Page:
Unlike Ben-Ari, noted for provocative gimmicks to embarrass leftists, Hagar has an image of moderation and co-existence with those of different opinions although he is strongly rightwing.

A descendant of the Vishnitz dynasty, his running with Yishai might attract more Ashkenazi voters as well as thousands of Israelis who have learned in his mechina and served under his command in active and reserve duty.

When Hager took a leave of absence several years ago, he was replaced by Rabbi Avichai Ronski, who now is candidate on the Bayit Yehudi (Jewish Home) list of candidates.

 

Likud Runs 3rd behind Herzog-Livni and Jewish Home in Poll of Students

Monday, January 19th, 2015

The Herzog-Livni party, billed as the “Zionist Camp,” and the Bayit Yehudi (Jewish Home) party headed by Naftali Bennett would be the two largest parties in Israel if university and college students were voting, according to a poll published by Globes.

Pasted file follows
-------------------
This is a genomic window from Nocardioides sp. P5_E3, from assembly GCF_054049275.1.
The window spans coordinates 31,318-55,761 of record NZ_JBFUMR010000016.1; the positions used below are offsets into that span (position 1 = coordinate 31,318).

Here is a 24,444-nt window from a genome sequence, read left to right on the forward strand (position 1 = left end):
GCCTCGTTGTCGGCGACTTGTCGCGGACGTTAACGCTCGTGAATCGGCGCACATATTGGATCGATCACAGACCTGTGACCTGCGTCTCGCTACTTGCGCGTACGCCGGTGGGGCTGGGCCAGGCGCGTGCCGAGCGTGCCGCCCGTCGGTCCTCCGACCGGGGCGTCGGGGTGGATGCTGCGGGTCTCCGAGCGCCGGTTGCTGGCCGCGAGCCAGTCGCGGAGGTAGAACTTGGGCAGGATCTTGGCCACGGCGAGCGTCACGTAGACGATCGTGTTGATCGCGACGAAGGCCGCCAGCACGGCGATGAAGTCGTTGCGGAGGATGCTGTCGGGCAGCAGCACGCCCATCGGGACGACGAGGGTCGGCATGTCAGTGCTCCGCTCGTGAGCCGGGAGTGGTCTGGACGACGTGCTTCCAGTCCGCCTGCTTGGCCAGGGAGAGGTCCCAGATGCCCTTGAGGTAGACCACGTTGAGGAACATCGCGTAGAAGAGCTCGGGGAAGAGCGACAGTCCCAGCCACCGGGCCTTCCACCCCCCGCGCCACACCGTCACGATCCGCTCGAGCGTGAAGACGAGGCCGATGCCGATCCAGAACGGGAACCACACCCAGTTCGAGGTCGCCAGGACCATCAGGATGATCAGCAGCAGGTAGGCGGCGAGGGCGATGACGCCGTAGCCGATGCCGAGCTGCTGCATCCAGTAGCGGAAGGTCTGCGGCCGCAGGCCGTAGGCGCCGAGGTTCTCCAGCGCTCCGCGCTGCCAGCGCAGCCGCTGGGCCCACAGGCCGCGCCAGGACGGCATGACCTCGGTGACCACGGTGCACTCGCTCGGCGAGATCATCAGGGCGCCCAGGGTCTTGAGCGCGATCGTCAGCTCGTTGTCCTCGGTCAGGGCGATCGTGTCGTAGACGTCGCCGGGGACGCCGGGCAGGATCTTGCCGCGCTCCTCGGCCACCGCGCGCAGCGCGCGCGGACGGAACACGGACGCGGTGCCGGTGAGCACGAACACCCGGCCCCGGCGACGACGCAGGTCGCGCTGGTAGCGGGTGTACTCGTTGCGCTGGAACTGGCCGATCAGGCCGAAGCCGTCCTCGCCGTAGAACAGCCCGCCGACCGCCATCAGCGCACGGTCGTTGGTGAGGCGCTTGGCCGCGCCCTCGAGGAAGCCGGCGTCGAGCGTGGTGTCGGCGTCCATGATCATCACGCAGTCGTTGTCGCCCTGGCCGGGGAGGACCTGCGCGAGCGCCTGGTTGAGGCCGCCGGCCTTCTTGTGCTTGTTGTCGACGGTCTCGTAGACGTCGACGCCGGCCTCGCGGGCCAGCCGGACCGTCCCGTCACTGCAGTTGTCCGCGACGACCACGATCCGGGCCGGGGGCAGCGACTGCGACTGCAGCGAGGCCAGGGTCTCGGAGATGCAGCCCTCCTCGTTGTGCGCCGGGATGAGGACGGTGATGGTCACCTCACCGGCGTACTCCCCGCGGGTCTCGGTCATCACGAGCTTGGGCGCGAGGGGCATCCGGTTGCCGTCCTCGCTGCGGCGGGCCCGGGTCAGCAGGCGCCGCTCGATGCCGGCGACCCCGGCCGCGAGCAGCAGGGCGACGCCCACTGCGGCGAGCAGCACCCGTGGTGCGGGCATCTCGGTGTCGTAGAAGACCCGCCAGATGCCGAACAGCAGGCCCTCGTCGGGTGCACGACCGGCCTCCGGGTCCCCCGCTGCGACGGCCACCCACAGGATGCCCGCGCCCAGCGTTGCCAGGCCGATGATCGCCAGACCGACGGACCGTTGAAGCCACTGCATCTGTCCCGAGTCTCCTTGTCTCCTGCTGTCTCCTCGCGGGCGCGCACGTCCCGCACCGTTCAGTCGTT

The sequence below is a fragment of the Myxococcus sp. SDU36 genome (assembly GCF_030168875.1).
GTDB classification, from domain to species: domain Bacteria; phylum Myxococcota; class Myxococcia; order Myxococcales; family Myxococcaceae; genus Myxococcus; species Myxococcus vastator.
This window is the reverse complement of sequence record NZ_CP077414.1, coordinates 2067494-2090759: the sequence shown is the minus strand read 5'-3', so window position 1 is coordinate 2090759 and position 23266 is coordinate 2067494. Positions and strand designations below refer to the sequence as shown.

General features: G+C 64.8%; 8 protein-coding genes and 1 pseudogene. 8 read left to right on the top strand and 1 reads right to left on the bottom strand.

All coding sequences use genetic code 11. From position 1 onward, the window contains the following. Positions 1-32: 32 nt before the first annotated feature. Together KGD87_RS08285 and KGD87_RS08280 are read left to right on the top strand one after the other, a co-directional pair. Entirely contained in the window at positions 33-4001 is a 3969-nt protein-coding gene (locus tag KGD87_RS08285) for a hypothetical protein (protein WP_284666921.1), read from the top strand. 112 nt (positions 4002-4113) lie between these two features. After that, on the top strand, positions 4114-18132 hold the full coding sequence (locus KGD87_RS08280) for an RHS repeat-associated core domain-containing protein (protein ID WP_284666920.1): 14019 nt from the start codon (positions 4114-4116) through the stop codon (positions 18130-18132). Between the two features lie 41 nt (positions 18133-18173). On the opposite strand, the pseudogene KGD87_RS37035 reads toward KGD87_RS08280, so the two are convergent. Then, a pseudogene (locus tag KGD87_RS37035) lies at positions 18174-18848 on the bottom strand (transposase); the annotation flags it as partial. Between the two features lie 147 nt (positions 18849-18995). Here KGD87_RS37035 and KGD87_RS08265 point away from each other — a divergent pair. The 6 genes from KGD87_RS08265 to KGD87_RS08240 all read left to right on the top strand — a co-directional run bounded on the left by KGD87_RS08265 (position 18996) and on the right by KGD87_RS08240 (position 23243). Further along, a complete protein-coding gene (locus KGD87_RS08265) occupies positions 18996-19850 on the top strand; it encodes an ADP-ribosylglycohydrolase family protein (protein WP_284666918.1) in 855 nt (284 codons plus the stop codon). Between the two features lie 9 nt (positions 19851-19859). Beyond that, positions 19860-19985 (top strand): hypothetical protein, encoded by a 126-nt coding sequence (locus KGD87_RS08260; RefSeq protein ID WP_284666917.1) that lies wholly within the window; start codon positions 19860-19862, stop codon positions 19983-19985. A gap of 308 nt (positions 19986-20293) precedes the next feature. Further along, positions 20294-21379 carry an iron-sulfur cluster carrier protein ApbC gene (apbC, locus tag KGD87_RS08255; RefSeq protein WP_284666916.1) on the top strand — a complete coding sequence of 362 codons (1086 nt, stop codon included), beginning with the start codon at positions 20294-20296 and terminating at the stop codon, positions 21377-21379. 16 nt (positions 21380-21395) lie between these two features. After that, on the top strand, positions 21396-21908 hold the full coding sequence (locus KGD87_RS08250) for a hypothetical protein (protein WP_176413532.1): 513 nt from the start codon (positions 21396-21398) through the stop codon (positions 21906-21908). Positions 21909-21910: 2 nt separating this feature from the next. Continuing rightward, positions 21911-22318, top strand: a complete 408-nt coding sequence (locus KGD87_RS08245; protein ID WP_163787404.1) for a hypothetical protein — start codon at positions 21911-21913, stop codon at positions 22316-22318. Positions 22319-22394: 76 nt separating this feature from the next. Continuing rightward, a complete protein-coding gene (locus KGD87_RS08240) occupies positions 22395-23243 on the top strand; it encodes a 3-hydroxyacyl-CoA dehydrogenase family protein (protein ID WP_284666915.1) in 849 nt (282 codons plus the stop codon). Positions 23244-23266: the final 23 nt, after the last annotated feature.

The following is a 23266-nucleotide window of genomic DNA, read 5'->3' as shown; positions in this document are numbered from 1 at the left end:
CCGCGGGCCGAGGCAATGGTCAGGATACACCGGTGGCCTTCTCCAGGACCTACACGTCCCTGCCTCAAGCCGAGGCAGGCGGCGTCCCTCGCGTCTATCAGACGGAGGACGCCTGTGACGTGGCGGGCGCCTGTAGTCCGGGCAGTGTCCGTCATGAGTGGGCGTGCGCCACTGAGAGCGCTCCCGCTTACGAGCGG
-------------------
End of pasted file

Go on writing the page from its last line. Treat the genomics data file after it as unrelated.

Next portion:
The Likud party came in a distant third place, winning only 16 of 120 Knesset seats in a poll of nearly 2,600 students.

The Herzog-Livni combo won 30 seats, and Bennett’s party was only four seats behind.

Bennett topped the list on the question of trust, while Herzog was favored when it comes to social issues, housing and future employment, which are of the utmost concern to students.

Herzog and Prime Minister Binyamin Netanyahu were even-Stephen in the poll that asked who is best suited to be Prime Minister.

Political leaders should pay serious attention to the results because they show that those who soon will be in the forefront of society are tired of slogans, talk and lack of change in a social and political system that is overweight, tired and self-fulfilling.

The lists of candidates of the Jewish Home party and the in the merged Labor-Livni party, even if it is called the “Zionist Camp,” are clearly left-wing and right-wing.

The Likud, under Netanyahu, has tried so hard to be so centrist that it has no clear direction.

Israel’s establishment launched the election campaign by trying to convince the public that Labor-Livni is not leftwing but is a centrist party.

The Labor party primaries killed that hoax with the election of bona fide leftists, including one who wants to divide Jerusalem, to spots that guarantee them a seat in the next Knesset.

Similar, voters in the Jewish Home party made it look like a resurrection of the old National Religious Party, except for the spectacular victory of secularist Ayelet Shaked.